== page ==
- Emerging-market (EM) stocks outperformed their developed-market counterparts for the sixth consecutive month in June, with the MSCI EM Index returning 1.1%, compared with a 0.4% gain in the MCSI World Index.1 For the quarter as a whole, the MSCI EM Index was up 6.4%, while the MSCI World Index was up 4.2%. Key drivers of emerging-market performance included encouraging economic data in China, investor inflows and corporate earnings growth.
- Frontier markets outperformed developed markets and performed in line with their emerging-market counterparts. The MSCI Frontier Index gained 6.3% in US-dollar terms over the quarter.2 Nigeria, Sri Lanka and Kenya were among the top-performing frontier markets. An improvement in foreign-exchange liquidity coupled with undemanding valuations drove stock prices in Nigeria. However, equity prices in Bahrain and Oman declined.
- Commodity prices declined during the second quarter despite a late-June rally. West Texas Intermediate (WTI) crude oil spot prices declined 9% during the quarter.3 At the end of June, however, oil prices recorded their strongest rally of 2017 after US producers appeared to curtail their drilling activity and government data showed a sharp drop in US gasoline supplies as summer demand picked up. Iron-ore prices rallied in June after buckling under tighter Chinese credit earlier in the quarter.
- Emerging-market currencies appreciated slightly against the US dollar. Central European currencies such as the Czech koruna, Hungarian forint and Polish zloty were among the top-performing currencies as the stronger euro offered support. Meanwhile, the Argentine peso, Chilean peso and Russian ruble depreciated.
Country Updates and Key Developments
Asia was the top-performing region for the quarter with equity markets in China, South Korea and Taiwan among the best market performers. The MSCI Taiwan Index reached a 17-year high in June,4 with the information technology (IT) and financials sectors driving gains. South Korea’s major equity index reached a record-high level in June amid foreign buying and strength in IT and health care companies.
The IT sector was also a key driver of performance in China. Index-provider MSCI’s announcement to add mainland A-shares (large Chinese mainland shares) to its indexes next year aided overall market sentiment.
As active managers, we do not follow the index. We continue to find value in Internet-related and consumer-oriented stocks in China. The Chinese government remains focused on its “Internet Plus” initiative where IT will play a key role in fueling China’s next stage of economic growth. In the consumer area, we view the automobile market favorably, as penetration rates remain quite low versus developed markets. Entertainment is another area that is interesting to us. For example, in China and in emerging markets generally, we see a rapid growth of multiplexes and movie theaters, along with other types of entertainment venues.
Elsewhere, international ratings agency Standard & Poor’s raised Indonesia’s credit rating to investment grade, bringing it in line with Moody’s and Fitch. The news provided a lift to Indonesian equities.
Generally disappointing first-quarter corporate earnings weighed on equities in Thailand, while the materials, telecommunications and energy sectors underperformed in Malaysia. Despite posting gains, equity markets in Thailand, Malaysia and India lagged their regional peers.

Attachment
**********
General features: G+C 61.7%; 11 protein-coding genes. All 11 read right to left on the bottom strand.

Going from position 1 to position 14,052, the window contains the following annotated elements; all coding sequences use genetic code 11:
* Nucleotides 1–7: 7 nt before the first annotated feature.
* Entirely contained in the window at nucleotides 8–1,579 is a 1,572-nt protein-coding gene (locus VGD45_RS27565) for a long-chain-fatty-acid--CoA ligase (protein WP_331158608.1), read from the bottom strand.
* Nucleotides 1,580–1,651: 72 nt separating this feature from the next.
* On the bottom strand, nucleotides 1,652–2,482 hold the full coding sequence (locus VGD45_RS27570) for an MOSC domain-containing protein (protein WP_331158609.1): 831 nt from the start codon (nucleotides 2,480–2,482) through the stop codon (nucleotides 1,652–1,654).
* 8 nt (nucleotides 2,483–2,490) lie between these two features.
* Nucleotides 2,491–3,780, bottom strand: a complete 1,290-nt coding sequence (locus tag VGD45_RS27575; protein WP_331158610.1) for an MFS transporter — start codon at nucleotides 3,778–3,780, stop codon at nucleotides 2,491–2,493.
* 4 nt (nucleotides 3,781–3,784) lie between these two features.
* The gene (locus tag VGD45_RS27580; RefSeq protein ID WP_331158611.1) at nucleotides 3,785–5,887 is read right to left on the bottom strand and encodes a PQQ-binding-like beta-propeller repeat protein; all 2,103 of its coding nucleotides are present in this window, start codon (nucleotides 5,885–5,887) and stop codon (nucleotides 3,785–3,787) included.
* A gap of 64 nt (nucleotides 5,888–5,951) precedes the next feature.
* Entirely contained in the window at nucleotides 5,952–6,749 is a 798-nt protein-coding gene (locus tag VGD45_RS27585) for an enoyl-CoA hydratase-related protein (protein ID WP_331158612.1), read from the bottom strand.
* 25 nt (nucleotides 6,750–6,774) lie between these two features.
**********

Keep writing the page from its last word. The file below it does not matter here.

Challenges in the implementation of the Goods and Services Tax (GST) and profit-taking cooled the Indian market in June, but India’s market remains quite strong year-to-date. Moderating inflation data in June opens the door to potential central-bank easing, and we believe the implementation of the GST should benefit many companies. While India still faces some bureaucratic barriers, we are optimistic about India’s potential and the case for investing there.
In Latin America, market-friendly political news and hints of an end to monetary tightening raised investor confidence in Mexico. Positive growth expectations helped drive outperformance in Peru. MSCI’s decision to delay the reclassification of Argentina to emerging-market status in June led to a market correction during the month, but the MSCI Argentina Index ended the quarter in positive territory. Meanwhile, profit-taking led the Chilean market to end the quarter with a decline.
In Eastern Europe, Russia was among the weakest performers amid investor concerns that lower oil prices could impact 2017 corporate-earnings growth. Additional US sanctions also worried many investors. Macroeconomic data during the quarter pointed towards a recovery, however, with gross domestic product (GDP) expanding in the first half of 2017 after two consecutive years of contraction. Energy, financials and IT companies continue to look attractive to us from a value standpoint. We also think the energy sector provides good dividend yield potential in a low-oil-price environment, while financials and IT companies provide exposure to Russia’s domestic economy with attractive growth prospects and relatively cheap valuations.
Turkey was one of the region’s top performers. Stronger-than-expected first-quarter GDP growth, a stronger lira and the passing of the referendum on the package of constitutional amendments helped buoy the market. Hungary, Poland and the Czech Republic also outperformed as appreciation in their domestic currencies offered support.